A five-year study that could help increase disease resistance, stress tolerance and plant yields is under way at Purdue University.
The $4 million project uses a new technique called "mutant-assisted gene identification and characterization," or MAGIC, to identify potentially useful gene combinations in crop species.
"If we can understand these genes better, we could engineer plants to be immune to most diseases," says Guri Johal, an associate professor of botany and plant pathology.
First using the corn genome, the method will add to the collection of useful alleles, or pairs of genes, that create certain traits. This will improve crop gene diversity, a quality that dwindles as crops are bred. Since natural selection has preserved such alleles, they likely confer a selective advantage that increases the ability of plants to survive, Johal says.
Maize contains more genetic diversity than any other model organism, making it an ideal plant for gene exploration, Johal says. In fact, two lines of corn are more different from one another than humans are from chimpanzees, says study co-author Cliff Weil, a professor of agronomy.
"Maize grows in places as different as northern Quebec, where it is cold and growing seasons are short, and the Mexican highlands, where it is very hot and dry," he says. "Natural adaptation to different environments has come by combining just the right sets of alleles in each variation."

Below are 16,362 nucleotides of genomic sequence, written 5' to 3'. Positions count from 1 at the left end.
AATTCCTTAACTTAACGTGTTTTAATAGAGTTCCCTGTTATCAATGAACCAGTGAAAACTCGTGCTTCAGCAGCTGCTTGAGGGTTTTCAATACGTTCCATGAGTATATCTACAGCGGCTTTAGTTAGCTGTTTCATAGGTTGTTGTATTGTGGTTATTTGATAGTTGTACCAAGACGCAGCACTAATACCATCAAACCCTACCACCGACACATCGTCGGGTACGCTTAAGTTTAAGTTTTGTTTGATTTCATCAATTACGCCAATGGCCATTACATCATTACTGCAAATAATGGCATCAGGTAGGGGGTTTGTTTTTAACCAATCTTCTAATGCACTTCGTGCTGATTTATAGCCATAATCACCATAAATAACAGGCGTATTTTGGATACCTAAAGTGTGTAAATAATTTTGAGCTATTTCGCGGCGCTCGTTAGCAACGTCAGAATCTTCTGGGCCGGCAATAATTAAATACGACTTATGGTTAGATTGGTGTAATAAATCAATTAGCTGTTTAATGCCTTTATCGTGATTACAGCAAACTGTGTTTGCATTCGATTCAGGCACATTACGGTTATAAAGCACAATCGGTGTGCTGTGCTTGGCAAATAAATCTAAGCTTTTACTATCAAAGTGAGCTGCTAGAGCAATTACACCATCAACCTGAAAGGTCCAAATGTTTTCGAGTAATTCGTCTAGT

MAGIC is a new tool needed to find genes, Johal says. Many recent research methods used to this end involve mutagenesis, with scientists deliberately causing a specific gene or genes to malfunction in order to determine the gene's impact on the plant.
"Mutagenesis has worked well, but we are reaching a period of diminishing returns," Johal says. "We've identified most of the genes that have effects on their own, but now we need to understand how combinations of genes interact. We suggest going back to nature to find additional genes involved in a wide range of different processes."
Any genes discovered also could benefit other plants; all use the same pathway to fight infection, Johal said.
Weil and Johal are looking for natural genes that either enhance or diminish certain traits.
"We are basically 'mining' natural variation for genes of interest," Weil says.
"The nice thing is knowing this idea is going to work," Weil adds. “"The alleles, the variation in expression and the data to map them are already there. We will find a lot of things we expected and a whole lot of things we never even imagined."